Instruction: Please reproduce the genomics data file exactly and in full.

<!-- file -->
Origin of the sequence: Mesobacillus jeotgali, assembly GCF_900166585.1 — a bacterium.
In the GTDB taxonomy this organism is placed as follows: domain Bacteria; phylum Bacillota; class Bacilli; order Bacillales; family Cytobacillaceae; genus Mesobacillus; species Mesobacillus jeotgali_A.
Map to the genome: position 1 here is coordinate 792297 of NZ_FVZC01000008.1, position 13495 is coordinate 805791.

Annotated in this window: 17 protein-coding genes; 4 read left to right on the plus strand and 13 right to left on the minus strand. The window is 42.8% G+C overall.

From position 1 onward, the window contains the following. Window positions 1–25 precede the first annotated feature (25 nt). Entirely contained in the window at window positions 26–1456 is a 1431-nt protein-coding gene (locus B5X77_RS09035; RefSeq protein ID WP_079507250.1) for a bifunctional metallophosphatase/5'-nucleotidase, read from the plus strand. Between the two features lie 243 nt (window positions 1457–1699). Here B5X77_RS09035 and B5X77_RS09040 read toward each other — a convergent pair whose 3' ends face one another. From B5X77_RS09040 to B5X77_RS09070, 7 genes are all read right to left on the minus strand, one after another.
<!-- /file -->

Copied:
Origin of the sequence: Mesobacillus jeotgali, assembly GCF_900166585.1 — a bacterium.
In the GTDB taxonomy this organism is placed as follows: domain Bacteria; phylum Bacillota; class Bacilli; order Bacillales; family Cytobacillaceae; genus Mesobacillus; species Mesobacillus jeotgali_A.
Map to the genome: position 1 here is coordinate 792297 of NZ_FVZC01000008.1, position 13495 is coordinate 805791.

Annotated in this window: 17 protein-coding genes; 4 read left to right on the plus strand and 13 right to left on the minus strand. The window is 42.8% G+C overall.

From position 1 onward, the window contains the following. Window positions 1–25 precede the first annotated feature (25 nt). Entirely contained in the window at window positions 26–1456 is a 1431-nt protein-coding gene (locus B5X77_RS09035; RefSeq protein ID WP_079507250.1) for a bifunctional metallophosphatase/5'-nucleotidase, read from the plus strand. Between the two features lie 243 nt (window positions 1457–1699). Here B5X77_RS09035 and B5X77_RS09040 read toward each other — a convergent pair whose 3' ends face one another. From B5X77_RS09040 to B5X77_RS09070, 7 genes are all read right to left on the minus strand, one after another.